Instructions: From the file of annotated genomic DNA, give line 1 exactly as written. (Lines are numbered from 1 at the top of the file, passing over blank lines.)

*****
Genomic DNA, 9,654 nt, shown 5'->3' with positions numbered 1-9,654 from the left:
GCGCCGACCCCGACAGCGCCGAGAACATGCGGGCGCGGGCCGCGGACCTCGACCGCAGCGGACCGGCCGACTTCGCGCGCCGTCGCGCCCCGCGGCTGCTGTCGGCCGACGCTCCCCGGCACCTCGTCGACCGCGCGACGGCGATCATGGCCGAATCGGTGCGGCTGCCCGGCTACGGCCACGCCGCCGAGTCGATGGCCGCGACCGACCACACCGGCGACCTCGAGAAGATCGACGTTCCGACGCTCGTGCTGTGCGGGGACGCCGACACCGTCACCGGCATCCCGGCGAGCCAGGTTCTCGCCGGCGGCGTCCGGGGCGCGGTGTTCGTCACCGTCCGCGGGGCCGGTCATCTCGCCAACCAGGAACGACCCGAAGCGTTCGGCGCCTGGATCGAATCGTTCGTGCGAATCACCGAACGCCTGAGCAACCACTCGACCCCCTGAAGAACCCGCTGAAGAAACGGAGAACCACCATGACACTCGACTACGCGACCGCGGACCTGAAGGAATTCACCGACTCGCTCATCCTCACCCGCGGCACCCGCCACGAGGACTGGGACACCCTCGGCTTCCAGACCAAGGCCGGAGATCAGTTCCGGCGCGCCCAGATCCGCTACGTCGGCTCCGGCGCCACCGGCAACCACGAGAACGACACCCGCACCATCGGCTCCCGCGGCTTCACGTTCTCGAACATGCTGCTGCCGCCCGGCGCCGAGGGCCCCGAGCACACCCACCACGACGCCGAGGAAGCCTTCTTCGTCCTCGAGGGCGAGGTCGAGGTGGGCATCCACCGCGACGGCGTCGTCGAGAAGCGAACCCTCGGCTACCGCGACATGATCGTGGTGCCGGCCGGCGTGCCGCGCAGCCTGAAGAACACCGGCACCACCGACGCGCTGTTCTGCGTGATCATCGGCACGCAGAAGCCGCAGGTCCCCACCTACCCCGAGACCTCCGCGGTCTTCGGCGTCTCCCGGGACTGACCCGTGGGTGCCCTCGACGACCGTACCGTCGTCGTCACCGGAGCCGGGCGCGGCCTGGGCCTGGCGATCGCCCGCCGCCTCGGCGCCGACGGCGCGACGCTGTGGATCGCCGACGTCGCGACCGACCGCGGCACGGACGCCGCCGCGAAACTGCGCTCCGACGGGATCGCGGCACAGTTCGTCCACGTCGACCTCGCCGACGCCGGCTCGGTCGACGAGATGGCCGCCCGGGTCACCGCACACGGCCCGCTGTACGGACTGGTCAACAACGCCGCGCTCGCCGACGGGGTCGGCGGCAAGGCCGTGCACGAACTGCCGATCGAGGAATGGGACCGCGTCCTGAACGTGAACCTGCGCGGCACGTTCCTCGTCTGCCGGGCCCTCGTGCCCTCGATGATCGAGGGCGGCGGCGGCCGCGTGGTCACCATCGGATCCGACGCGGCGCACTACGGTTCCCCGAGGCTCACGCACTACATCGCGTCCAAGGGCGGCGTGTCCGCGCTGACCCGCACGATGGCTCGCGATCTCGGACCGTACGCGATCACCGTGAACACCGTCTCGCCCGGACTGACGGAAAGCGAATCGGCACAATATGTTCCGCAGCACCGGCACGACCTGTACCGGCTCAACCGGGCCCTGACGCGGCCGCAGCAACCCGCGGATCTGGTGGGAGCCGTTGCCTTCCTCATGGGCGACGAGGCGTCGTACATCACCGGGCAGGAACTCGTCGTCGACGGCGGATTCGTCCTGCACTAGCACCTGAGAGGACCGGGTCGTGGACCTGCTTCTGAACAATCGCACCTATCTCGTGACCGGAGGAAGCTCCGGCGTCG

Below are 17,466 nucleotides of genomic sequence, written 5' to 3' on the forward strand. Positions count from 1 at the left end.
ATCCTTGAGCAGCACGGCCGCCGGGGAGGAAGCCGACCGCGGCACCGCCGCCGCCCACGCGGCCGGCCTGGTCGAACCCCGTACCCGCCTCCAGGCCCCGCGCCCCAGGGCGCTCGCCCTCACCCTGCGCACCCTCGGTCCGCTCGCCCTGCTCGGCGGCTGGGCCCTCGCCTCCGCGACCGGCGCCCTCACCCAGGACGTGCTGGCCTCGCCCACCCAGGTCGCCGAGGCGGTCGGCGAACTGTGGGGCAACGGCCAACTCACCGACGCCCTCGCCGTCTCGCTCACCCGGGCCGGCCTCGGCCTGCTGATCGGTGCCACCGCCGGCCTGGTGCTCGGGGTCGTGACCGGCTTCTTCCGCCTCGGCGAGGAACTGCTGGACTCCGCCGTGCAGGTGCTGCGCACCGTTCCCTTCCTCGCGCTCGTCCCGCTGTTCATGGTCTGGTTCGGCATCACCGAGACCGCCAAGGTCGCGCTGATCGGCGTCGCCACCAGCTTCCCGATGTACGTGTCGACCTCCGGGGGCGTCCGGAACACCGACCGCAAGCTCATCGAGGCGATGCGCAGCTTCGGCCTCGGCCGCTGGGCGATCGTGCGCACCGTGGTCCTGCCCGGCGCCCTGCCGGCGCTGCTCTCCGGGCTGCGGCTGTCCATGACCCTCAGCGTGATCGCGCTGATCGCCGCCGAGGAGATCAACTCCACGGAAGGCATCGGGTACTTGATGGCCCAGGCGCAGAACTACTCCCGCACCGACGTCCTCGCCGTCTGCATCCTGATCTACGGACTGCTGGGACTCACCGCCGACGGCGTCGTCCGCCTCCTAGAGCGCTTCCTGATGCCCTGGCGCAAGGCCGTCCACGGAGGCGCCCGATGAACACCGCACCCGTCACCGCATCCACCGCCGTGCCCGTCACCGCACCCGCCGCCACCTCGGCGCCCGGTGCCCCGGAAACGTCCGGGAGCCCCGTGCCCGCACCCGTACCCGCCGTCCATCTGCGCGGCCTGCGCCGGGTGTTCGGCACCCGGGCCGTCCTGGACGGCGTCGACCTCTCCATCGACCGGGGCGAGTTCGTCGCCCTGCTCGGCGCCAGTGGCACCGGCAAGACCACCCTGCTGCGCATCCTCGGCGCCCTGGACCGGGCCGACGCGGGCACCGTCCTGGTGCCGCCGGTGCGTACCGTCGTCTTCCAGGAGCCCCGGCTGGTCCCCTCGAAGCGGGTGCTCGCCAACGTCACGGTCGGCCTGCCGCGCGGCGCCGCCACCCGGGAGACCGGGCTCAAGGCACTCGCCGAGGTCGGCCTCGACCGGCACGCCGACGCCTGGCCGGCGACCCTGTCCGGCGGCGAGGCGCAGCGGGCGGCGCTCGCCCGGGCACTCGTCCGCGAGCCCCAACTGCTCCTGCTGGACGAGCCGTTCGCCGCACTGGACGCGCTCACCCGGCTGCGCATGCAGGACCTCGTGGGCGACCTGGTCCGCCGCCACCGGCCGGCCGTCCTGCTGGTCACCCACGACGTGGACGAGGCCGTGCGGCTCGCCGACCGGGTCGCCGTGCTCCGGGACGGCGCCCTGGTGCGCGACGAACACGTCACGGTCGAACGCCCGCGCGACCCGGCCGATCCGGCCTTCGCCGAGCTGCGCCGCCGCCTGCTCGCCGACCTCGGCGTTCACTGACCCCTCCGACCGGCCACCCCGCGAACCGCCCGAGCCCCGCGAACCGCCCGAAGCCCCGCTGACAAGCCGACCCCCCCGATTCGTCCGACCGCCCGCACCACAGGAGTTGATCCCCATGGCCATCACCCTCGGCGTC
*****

Genomic DNA, 9,654 nt, shown 5'->3' with positions numbered 1-9,654 from the left: